For more than a decade, Luis Banegas has made his home in a small trailer in North Myrtle Beach’s Windy Hill neighborhood.
That will soon change.
“I’ve lived here 13 years, a long time,” said Banegas, one of the last remaining residents of the mobile home park near Bi-Lo. He lives there with his two children. “It’s a problem for me, my family, my kids. We don’t have any money for the move.”
Dozens of households have been forced to pack up and move out of the park after more than half the properties were bought out late last year. Preliminary plans call for a gated community on the site, though city officials said no concrete designs have been submitted.
The park occupies 37th, 38th and 39th Avenues South on the north side of U.S. 17 in the city. Most of the lots that were sold are now uninhabited, with some spaces completely empty save for old empty beer cans and other trash. Other lots still have abandoned trailers on them.
In December, landowners George and Robert Buffkin sold property on both sides of 37th Avenue South and the east side of 38th Avenue South to a company called Foxfire R/V Resort Inc. for $2.3 million, according to public records. Ray Skidmore III, also known as Trey Skidmore, had formed the company less than two weeks before it purchased the property, according to records from the S.C. Secretary of State’s Office. Skidmore is also the president of the company, which has no listed board of directors.
Skidmore declined to discuss his plans for the property.
So far, the last remaining residents on the lots that were sold have been working with Skidmore to get more time before moving out. A letter sent to residents dated Jan. 9 gave everyone 30 days to leave, but Banegas said Skidmore is giving him until at least March to move.
Margarita Obispo Lara, who lives in the community with her two kids and a dog named Toby, said she didn’t know how much more time she had left.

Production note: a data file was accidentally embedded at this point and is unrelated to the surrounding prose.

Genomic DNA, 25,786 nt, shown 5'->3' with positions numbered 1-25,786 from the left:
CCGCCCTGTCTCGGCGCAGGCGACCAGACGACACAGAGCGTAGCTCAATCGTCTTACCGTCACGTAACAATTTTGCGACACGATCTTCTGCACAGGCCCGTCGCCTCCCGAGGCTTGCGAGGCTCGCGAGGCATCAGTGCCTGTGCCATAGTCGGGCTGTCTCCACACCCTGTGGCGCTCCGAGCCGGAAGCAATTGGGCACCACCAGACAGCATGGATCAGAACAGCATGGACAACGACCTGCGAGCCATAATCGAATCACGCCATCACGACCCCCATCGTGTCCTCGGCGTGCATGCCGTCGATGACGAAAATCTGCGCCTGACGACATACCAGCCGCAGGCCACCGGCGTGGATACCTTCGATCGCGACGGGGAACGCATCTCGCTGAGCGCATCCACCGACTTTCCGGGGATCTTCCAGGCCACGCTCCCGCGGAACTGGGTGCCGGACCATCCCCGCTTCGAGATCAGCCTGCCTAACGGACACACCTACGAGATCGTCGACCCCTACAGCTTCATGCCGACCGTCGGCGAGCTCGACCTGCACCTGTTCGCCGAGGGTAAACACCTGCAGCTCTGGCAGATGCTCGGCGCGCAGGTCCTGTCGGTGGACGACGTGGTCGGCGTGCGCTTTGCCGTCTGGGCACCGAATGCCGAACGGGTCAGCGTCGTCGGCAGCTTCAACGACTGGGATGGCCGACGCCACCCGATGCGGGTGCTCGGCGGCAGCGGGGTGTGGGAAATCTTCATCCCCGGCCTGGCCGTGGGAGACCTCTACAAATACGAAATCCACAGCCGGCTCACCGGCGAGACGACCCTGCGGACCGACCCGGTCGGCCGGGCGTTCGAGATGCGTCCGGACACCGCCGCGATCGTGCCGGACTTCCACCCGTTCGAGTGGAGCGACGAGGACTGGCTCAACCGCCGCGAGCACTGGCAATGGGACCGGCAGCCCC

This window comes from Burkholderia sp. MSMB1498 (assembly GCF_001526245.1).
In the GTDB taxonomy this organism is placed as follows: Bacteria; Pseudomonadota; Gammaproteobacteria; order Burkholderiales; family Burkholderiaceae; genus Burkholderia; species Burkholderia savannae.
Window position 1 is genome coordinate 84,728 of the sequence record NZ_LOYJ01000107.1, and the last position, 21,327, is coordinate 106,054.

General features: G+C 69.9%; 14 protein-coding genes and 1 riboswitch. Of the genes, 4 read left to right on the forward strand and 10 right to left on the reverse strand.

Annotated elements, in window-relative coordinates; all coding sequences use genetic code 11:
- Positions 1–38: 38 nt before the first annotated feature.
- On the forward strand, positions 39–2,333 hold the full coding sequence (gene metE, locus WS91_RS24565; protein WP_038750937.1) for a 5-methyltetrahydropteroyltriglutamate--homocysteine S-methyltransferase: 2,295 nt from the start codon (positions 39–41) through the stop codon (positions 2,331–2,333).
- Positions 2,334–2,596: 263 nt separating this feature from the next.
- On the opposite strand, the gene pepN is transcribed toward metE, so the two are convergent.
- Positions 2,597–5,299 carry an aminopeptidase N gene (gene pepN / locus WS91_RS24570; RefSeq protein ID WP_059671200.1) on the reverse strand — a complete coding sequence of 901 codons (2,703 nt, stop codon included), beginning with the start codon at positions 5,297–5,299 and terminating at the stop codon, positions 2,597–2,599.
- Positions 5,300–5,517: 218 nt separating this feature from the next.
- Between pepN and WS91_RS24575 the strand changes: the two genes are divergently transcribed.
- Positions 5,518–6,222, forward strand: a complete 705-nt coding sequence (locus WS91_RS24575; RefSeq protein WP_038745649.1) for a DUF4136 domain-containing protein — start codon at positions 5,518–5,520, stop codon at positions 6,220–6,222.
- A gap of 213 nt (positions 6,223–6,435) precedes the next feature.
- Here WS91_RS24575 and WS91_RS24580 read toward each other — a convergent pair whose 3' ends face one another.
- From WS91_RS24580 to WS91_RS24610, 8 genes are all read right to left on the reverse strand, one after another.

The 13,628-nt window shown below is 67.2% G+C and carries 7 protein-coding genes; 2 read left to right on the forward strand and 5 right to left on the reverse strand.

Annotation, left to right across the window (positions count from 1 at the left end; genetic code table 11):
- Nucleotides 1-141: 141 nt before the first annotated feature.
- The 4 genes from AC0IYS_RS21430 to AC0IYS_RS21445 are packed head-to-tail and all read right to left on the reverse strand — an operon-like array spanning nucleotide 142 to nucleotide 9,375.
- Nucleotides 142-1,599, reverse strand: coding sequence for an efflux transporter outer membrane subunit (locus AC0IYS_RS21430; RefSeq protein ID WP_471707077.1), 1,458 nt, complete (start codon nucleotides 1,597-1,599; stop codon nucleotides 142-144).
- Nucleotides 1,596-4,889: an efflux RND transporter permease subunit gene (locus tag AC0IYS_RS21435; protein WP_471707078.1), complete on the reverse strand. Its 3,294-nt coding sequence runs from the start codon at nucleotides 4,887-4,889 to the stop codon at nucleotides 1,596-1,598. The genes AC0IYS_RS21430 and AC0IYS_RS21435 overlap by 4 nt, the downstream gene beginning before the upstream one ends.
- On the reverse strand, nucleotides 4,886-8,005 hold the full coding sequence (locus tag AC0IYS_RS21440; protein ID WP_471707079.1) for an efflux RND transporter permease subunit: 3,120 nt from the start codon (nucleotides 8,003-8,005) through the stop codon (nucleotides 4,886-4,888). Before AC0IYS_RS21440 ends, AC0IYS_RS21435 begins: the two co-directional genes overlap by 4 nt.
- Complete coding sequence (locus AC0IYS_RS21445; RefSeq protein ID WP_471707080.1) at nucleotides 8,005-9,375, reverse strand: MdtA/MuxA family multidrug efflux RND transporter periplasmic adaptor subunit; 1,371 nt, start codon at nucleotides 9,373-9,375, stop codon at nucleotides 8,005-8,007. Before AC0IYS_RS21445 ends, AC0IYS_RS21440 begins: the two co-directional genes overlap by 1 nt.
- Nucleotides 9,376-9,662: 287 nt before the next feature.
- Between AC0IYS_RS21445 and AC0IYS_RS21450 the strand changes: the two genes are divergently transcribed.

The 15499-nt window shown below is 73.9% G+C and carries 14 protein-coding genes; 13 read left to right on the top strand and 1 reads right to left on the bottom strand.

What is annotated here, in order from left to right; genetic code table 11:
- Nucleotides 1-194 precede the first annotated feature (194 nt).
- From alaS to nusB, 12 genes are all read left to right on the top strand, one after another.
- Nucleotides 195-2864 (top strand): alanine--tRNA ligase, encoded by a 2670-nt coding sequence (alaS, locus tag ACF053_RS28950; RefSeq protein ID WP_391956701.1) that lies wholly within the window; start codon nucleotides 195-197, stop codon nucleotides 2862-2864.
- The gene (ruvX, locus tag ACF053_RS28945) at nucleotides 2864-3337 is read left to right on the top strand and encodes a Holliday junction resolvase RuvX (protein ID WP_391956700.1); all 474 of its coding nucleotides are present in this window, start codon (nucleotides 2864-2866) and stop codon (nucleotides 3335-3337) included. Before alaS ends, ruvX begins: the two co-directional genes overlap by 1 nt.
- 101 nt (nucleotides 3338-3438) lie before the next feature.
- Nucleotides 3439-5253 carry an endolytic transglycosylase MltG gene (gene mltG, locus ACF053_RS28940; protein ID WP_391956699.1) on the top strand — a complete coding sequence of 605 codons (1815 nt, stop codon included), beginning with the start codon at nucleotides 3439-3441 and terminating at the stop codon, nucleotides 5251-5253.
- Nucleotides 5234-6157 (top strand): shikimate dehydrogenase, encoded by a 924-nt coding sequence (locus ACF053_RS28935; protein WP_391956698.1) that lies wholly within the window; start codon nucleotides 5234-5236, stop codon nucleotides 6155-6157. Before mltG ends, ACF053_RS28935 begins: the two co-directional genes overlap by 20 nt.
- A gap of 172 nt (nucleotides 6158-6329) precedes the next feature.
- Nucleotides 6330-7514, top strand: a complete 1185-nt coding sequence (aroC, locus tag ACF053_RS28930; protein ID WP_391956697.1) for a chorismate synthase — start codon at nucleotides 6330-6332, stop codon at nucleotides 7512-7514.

“There was rumors going on that they had sold here, but we didn’t know until we got the letter,” Lara said. “We only had 30 days to leave. This week was our last week, but we talked with the new owner and he said he was going to give us more time.”
Lara, who works in construction, said she didn’t have enough money to move her trailer and never expected that the land would be sold.
“We don’t have enough money to move or anything like that,” Lara said. “We don’t have any exact plans yet and we don’t have another place.”
Terry White and his wife own most of the remaining lots along 39th Avenue South that haven’t been bought up. He said he’s talked with Skidmore about his plans for the park. They haven’t sold yet, and are waiting for Skidmore to start the development project before selling.
“He wants to get his part of it up and running,” White said. “We can continue renting ours because it brings in good money. When he gets to the point that he’s ready to open the road up to do what he finally wants to do, he can buy ours."
White said he and his wife have started telling their tenants about the plan.
“If it don’t go through, it don’t go through and we’ll continue renting like we’ve been renting,” White said.
North Myrtle Beach City Councilwoman Nikki Fontana said the park has had a bad reputation for years because of drugs, squatters and fugitives using the area as a hideout.
“We have some of our major issues where people were hiding in abandoned properties or properties that were not being taken care of, and also some drug use going on in some of those properties,” Fontana said. “Those also equaled up to code enforcement issues. They were overgrown with weeds and stuff all over them.”
Fontana said it wasn’t just her Windy Hill council district that wanted the area cleaned up.
“Other people in the city wanted it taken care of, too,” she said. “It’s an ongoing battle. I’ve been fighting the battle for 10 years myself. It was a problem before I started community watch. There were a bunch of complaints about trying to get something done over there.”
And while no development plans have been submitted to the city, Fontana and White shed some light on what could be next: a gated community of small houses.
White said Skidmore planned to put in tiny homes, a claim backed up by Fontana.
“It is going to be smaller houses,” she said. “It’ll be gated and they’ll be able to lease the land. They’ll lease the land and own the house itself. But they are smaller houses like studios and maybe one-bedrooms.”
Fontana said her constituents are glad the trailer park will be developed.
“They’re happy,” she said. “It’s been such a nuisance."
But for residents like Banegas, the sudden change is a struggle.
He was in a coma for three months after a car accident and missed a year of work. He said he doesn’t have the $5,000 it would take for him to move his trailer to another lot in Longs.
“It’s too many problems for me,” he said. “We need more time.”